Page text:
This book had me wanting to know how events played out, if my questions would be answered, and so on. I wasn't disappointed. I felt like over the course of the book we really got see Allie grow into the young woman God wanted her to be.
Congratulations again, Rachel!
I received this book from the publisher in return for an honest review, which I have done.
I really liked this light, romantic young adult novel. It is also supposed to be a Christian novel, although I can't in all honesty say I saw much of God in there. It begins a few years before WWII, and ends during the war.
The elements of romance, friendship and dealing with grief were very well and realistically done. Allie has had a great deal of trouble dealing first with her mother's illness and then her untimely death. She can't get rid of the bitterness and pain, and finds that the only way she can survive would be to close her heart to everyone and everything. I really liked this aspect of the novel. It felt very realistic to me, and I think it would to everyone who has had to deal with a painful 'interruption' of their life.
Allie is adopted by a woman who lives in an Avonlea-type little town, where there are a lot of colourful characters, including her step-mother, and step-sister. These people seek to help her ease her pain, but she won't let anyone in. Then her childhood friend arrives, but he is not alone. Right on his heels is a great war. There are not many details given to war-time, just the general idea that the men are away fighting. There wasn't much historical information in this book, nor historical detail.
I would rate this book higher if God was really present in it, in a more personal way, and not just in the from of Sunday-morning church. Still, for a secular book, it was clean, and in every other aspect an excellent read.
I still can't imagine how a home-schooled 16-year-old could portray human nature so well. I will be watching this author from now on.
I received this beautiful hard-cover book from Zondervan for review.
Zondervan provided me with this book free for the purpose of review.
The story unfolds as Alcyone, the fourteen year old daughter of a single mom, awakens her daughter to see the stars at 2:52AM. Mom is a lady that wants her daughter to enjoy and experience many things so a 2:52 AM wake up to look at stars is not uncommon. Mom was talented in so many areas voice, piano, poetry and reading to her precious daughter for many hours. Reading led Alcyone to a deep relationship with Emily Dickinson and her works. Alcyone and her mom were blessed in their relationship that would always be Alcyone's strength and courage. It would also be her greatest point of distrust. In a single moment Alcyone is faced with circumstances she can neither prevent nor control and at 14 that is mind boggling.
Sam Carroll, that annoying classmate of Alcyone's forever was over to bring a birthday present. Not because Alcyone wanted one from him but because he was Sam and that was what he did. He cannot fix her circumstances but .......... Sam appears in and out of Alcyone's life more than one time and you will need to read the book to see it.
Rachel Coker is a homeschool student in Virginia who is now publishing her first book. She has done an outstanding job in her first historical fiction novel. The intrigue and mystery is fascinating. I definitely enjoyed the book and I feel privileged to be able to encourage this young woman in her writing.
I’m personally kind of over historical fiction so I wasn’t all that excited about reading this, but it was worth it. It turned out to be my favorite kind of historical fiction, the kind that’s about the characters, not the time period they live in. It was very natural. I also appreciated the take on foster care/adoption from that era. I thought Allie was a great character, but I kept reading for Sam. I felt for Allie, being uprooted from her life and all of that, but Sam is pretty swoon-worthy, not gonna lie. Allie’s struggle to stay loyal to her mother while adjusting to her new life and her own changing perceptions was the strongest part of this sweet story.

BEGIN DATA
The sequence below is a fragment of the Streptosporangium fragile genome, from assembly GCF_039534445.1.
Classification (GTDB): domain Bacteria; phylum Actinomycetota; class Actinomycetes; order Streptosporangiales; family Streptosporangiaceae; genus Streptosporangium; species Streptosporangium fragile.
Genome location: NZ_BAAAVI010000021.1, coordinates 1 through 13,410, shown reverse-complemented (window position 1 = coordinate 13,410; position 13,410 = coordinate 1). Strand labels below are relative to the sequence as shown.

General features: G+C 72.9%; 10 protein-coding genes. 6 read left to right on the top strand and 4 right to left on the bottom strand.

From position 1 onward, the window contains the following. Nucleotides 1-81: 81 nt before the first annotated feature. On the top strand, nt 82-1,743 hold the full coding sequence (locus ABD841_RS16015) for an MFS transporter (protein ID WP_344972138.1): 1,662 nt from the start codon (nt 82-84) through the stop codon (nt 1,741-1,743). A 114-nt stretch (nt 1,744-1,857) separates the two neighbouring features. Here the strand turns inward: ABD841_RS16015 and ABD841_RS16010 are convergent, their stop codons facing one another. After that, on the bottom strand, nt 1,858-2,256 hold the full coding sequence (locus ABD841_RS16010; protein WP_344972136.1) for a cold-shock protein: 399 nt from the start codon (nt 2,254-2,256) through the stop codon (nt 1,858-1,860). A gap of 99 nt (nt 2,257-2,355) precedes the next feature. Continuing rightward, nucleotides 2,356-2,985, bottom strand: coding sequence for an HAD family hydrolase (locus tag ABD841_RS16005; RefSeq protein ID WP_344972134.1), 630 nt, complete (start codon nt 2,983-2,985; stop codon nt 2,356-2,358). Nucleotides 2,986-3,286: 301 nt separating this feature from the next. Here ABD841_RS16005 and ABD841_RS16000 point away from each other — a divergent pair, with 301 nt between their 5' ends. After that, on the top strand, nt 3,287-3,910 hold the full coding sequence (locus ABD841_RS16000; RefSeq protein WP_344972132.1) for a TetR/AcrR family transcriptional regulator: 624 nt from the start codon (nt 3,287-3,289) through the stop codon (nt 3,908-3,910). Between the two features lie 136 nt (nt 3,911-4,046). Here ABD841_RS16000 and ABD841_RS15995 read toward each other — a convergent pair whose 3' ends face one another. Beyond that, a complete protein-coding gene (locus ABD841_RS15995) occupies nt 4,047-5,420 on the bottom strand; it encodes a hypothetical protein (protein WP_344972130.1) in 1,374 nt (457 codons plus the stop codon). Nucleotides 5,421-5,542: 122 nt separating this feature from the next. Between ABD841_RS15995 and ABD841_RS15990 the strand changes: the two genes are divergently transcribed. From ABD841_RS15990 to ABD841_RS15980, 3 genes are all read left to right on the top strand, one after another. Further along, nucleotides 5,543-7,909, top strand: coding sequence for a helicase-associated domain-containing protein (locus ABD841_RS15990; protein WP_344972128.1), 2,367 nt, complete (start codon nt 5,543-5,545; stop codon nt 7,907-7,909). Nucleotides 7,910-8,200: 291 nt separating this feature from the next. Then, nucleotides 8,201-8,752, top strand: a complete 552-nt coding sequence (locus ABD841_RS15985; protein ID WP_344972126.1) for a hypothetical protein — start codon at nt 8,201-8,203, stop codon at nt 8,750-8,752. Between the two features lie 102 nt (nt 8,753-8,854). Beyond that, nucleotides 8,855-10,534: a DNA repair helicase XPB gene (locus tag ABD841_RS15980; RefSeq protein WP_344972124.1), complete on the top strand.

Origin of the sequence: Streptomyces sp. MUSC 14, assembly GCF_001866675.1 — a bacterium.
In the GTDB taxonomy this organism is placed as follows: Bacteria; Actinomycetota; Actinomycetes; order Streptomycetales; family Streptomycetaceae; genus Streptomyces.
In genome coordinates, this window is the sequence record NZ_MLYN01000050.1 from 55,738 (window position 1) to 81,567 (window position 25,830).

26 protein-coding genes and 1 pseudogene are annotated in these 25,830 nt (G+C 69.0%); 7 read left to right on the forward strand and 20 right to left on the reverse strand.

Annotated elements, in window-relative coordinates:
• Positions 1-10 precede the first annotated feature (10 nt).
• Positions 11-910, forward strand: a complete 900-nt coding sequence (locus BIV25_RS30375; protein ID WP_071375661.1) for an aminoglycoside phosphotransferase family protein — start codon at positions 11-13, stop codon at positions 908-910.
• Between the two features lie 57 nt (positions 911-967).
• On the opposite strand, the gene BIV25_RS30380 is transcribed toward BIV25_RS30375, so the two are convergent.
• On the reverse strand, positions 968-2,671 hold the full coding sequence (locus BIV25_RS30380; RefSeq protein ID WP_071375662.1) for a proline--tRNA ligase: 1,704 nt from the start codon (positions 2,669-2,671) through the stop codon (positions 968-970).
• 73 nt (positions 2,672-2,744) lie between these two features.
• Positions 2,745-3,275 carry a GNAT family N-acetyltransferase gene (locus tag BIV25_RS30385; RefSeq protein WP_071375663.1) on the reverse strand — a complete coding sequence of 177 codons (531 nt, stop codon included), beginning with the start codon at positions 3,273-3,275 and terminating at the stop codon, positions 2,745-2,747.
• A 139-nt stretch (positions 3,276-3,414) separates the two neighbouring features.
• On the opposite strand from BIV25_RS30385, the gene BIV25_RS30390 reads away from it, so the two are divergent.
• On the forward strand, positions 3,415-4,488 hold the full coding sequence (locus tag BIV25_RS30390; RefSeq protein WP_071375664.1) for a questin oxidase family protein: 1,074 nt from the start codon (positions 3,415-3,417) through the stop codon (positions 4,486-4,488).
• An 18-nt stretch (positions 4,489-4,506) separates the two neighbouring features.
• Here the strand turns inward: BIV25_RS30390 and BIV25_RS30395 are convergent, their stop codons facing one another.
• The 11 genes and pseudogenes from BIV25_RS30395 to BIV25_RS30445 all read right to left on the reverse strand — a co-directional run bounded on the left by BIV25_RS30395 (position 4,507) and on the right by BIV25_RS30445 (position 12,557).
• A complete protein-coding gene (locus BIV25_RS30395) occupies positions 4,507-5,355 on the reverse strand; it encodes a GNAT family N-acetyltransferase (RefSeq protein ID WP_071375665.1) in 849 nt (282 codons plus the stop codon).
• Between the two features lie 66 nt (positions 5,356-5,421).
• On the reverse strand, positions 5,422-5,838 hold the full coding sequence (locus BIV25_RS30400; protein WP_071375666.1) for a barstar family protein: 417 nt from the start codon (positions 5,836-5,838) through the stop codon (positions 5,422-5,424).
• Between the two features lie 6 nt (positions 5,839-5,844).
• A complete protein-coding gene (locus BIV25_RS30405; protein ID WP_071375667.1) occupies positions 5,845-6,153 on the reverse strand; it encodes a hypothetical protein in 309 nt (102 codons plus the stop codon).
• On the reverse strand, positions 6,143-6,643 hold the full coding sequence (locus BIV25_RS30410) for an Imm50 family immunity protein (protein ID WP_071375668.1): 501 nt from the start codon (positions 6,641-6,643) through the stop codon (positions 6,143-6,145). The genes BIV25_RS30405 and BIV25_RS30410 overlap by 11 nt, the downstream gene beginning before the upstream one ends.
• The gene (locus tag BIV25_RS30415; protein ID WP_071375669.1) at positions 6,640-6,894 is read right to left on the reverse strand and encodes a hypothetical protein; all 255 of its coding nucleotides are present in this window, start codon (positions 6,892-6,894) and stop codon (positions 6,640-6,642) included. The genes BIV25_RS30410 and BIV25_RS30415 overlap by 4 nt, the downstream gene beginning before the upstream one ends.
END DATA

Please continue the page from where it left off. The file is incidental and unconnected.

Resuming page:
This is a coming of age kind of story, beginning with a young girl and taking us through years of her life. It explores what kind of life someone would have if they closed themselves off from love. Allie refuses to accept Christianity because her mom didn’t. She refuses to accept love from her adopted mom because she is taking the place of her first mom. She refuses to accept love from a boy because she’s too determined to hang on to her anger and bitterness. It takes a combination of multiple people determinedly showing Allie the love of Christ and a near tragedy to get Allie to surrender to God and love. The story was written in such a way that the Gospel message was summarized, rather than told, but it was there. The book included verses, people sharing God’s love with Allie and her surrendering to God when she finally hit bottom. Overall it does a pretty good job covering it’s message: not to let fear of hurt keep you from accepting and giving love. ~ CTF Devourer
John 1:12-13 – But as many as received Him, to them He gave the right to become children of God, to those who believe in His name: who were born, not of blood, nor of the will of the flesh, nor of the will of man, but of God.
Interrupted: Life Beyond Words by Rachel Coker is an interesting historical novel. The heroine, Allie, is not exactly what you’d call likeable. She can be downright mean…even to those who are kind to her. Yet she’s been through quite a bit and for some reason, I still wanted her to be happy. I don’t know why Sam liked her so much, though :). I felt that having Allie and her mom hate Christians was a bold, unique way to start out a Christian YA novel.
Now, let me examine what I see as the downsides. The book could have been edited better since there were a few grammatical errors/typos that caught my attention. The thing that bothers me most, though, is the repeated use of “g-o-s-h”. I’m sure that Rachel didn’t mean to offend anyone but I don’t like it when authors use God’s name in vain (even if it’s the “mellow” version). Also, it’s concerning to me that Sam (apparently a Christian) was asking someone who was obviously not a Christian to marry him.
Back to what’s positive: As I was observing this new author’s writing style, something that struck me is that Rachel does a wonderful job of writing description. An example of this is “…the rolling grass engulfing me in large green pools”. Great, creative imagery!
Overall, this is a nice novel that held my attention well.
~I received this book for free from Zondervan, through Team Novel Teen, in exchange for my honest review.
"I paused and tapped my pen to my mouth. What's a descriptive word for love? I racked my brain. Adoration...affection...fondness...devotion... I smiled and began scribbling in my notebook again. Devotion."